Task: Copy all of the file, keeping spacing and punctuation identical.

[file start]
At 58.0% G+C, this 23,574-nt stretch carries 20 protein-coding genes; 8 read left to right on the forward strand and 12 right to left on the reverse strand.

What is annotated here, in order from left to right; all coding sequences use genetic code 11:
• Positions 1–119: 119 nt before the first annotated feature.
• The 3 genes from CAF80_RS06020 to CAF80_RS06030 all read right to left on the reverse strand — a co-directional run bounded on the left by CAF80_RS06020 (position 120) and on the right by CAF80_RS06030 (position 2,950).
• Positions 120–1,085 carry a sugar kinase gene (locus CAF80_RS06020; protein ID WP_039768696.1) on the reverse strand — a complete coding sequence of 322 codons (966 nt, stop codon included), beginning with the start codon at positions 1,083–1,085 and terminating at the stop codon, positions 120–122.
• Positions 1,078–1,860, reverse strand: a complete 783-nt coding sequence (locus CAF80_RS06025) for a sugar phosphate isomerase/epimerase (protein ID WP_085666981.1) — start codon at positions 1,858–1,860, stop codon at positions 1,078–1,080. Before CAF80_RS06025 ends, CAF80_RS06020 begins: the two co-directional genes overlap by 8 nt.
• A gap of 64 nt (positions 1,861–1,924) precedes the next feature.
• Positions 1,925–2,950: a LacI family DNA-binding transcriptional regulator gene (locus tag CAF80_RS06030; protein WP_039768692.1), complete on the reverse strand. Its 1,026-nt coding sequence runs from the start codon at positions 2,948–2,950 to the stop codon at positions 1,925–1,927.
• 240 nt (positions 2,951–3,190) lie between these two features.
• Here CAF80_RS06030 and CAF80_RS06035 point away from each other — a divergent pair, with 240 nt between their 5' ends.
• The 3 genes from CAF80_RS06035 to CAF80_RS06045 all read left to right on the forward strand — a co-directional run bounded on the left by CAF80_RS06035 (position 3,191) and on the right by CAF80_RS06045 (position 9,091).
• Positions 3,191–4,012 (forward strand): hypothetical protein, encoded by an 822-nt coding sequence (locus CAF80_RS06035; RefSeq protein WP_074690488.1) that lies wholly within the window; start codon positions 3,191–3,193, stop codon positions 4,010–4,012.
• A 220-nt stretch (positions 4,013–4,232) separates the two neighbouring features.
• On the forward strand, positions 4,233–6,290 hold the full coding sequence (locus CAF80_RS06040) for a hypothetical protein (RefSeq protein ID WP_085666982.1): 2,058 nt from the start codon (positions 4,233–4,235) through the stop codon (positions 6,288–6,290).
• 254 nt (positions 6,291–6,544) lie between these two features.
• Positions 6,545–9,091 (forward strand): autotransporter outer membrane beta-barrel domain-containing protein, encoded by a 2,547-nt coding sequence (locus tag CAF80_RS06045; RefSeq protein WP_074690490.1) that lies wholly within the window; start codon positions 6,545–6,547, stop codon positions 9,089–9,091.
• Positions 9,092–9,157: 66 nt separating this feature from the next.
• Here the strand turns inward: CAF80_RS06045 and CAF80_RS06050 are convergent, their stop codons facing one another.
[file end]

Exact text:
At 58.0% G+C, this 23,574-nt stretch carries 20 protein-coding genes; 8 read left to right on the forward strand and 12 right to left on the reverse strand.

What is annotated here, in order from left to right; all coding sequences use genetic code 11:
• Positions 1–119: 119 nt before the first annotated feature.
• The 3 genes from CAF80_RS06020 to CAF80_RS06030 all read right to left on the reverse strand — a co-directional run bounded on the left by CAF80_RS06020 (position 120) and on the right by CAF80_RS06030 (position 2,950).
• Positions 120–1,085 carry a sugar kinase gene (locus CAF80_RS06020; protein ID WP_039768696.1) on the reverse strand — a complete coding sequence of 322 codons (966 nt, stop codon included), beginning with the start codon at positions 1,083–1,085 and terminating at the stop codon, positions 120–122.
• Positions 1,078–1,860, reverse strand: a complete 783-nt coding sequence (locus CAF80_RS06025) for a sugar phosphate isomerase/epimerase (protein ID WP_085666981.1) — start codon at positions 1,858–1,860, stop codon at positions 1,078–1,080. Before CAF80_RS06025 ends, CAF80_RS06020 begins: the two co-directional genes overlap by 8 nt.
• A gap of 64 nt (positions 1,861–1,924) precedes the next feature.
• Positions 1,925–2,950: a LacI family DNA-binding transcriptional regulator gene (locus tag CAF80_RS06030; protein WP_039768692.1), complete on the reverse strand. Its 1,026-nt coding sequence runs from the start codon at positions 2,948–2,950 to the stop codon at positions 1,925–1,927.
• 240 nt (positions 2,951–3,190) lie between these two features.
• Here CAF80_RS06030 and CAF80_RS06035 point away from each other — a divergent pair, with 240 nt between their 5' ends.
• The 3 genes from CAF80_RS06035 to CAF80_RS06045 all read left to right on the forward strand — a co-directional run bounded on the left by CAF80_RS06035 (position 3,191) and on the right by CAF80_RS06045 (position 9,091).
• Positions 3,191–4,012 (forward strand): hypothetical protein, encoded by an 822-nt coding sequence (locus CAF80_RS06035; RefSeq protein WP_074690488.1) that lies wholly within the window; start codon positions 3,191–3,193, stop codon positions 4,010–4,012.
• A 220-nt stretch (positions 4,013–4,232) separates the two neighbouring features.
• On the forward strand, positions 4,233–6,290 hold the full coding sequence (locus CAF80_RS06040) for a hypothetical protein (RefSeq protein ID WP_085666982.1): 2,058 nt from the start codon (positions 4,233–4,235) through the stop codon (positions 6,288–6,290).
• 254 nt (positions 6,291–6,544) lie between these two features.
• Positions 6,545–9,091 (forward strand): autotransporter outer membrane beta-barrel domain-containing protein, encoded by a 2,547-nt coding sequence (locus tag CAF80_RS06045; RefSeq protein WP_074690490.1) that lies wholly within the window; start codon positions 6,545–6,547, stop codon positions 9,089–9,091.
• Positions 9,092–9,157: 66 nt separating this feature from the next.
• Here the strand turns inward: CAF80_RS06045 and CAF80_RS06050 are convergent, their stop codons facing one another.